I keep waking up and thinking it’s a nightmare, and then I go on Facebook and I realise it’s real.
(Fadumo Ali on murder of her brother who was stabbed to death in London on Sunday.)
This post isn’t about murder. Or sadness. Or violence.
I read the article on the tube last night on my way home from work, and I wondered how many people were as shocked by this sentence as I was. In some way, it beggars belief that in such a devastatingly sad situation, Facebook has become the default reality check for young people. It’s like the network acts as the support that previously would have been given to us by family, by friends, by rational analysis, by looking deep down within ourselves.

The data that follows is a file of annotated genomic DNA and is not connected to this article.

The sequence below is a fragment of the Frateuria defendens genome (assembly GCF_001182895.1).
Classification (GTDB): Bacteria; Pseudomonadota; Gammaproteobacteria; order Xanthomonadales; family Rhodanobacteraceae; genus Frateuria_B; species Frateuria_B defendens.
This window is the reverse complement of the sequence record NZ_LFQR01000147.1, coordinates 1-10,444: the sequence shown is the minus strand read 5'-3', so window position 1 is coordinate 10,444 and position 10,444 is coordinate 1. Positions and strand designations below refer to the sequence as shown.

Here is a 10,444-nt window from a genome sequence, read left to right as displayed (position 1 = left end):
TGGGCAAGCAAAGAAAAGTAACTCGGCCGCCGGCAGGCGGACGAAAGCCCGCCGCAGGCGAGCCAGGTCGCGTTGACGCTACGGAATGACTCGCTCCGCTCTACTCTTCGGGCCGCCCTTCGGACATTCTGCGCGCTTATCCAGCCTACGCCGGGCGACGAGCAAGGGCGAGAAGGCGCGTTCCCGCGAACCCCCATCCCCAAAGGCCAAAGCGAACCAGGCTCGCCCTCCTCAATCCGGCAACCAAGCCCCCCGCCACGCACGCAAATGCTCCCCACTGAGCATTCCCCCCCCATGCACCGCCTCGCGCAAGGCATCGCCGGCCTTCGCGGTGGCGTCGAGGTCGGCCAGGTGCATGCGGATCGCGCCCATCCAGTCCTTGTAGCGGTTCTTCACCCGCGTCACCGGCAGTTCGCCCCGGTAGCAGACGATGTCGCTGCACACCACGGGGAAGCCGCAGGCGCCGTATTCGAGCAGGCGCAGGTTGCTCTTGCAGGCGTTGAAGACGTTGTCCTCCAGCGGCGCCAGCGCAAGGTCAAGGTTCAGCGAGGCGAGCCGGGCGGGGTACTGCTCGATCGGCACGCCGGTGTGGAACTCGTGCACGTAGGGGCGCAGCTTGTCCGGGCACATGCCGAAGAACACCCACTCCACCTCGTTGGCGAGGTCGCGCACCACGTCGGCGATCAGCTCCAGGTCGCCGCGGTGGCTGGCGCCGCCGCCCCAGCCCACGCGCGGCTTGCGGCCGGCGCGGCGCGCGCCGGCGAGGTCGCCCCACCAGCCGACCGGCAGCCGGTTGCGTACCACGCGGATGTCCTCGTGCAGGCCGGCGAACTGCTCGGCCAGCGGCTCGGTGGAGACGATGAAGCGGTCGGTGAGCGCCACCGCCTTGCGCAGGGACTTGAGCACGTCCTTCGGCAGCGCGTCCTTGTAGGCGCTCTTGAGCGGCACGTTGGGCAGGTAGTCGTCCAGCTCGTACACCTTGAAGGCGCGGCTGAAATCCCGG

I may be reading too much into this; but this seems to me to be the proof of a profound shift in the discourse on reality. And we’re not talking theoretical musings anymore, with marketers proving that kids use Facebook for checking out their friends; we know that well enough already. We’re talking death in the family, the most personal, tangible and inescapable pain one can experience. We’re talking the deepest emotions and needs being met by a technical construct that’s only a few years old. We’re talking a sister accepting and looking to social media for a confirmation of her brother’s death.
Social network = social reality.
As simple as that.
Tell me I’m not the only one saddened and scared by this. And then tell me you’re not part of this too. Because I know I am; and it has just become very disturbing.
On this topic…
- On pitfalls of being always connected (exploringpixie.wordpress.com)
- Tottenham house party stabbing victim Ibrahim Ali ‘came to UK to escape violence’ (standard.co.uk)
- Is Facebook Taking Over Our Lives..?? (theresacosgrovemarketing.wordpress.com)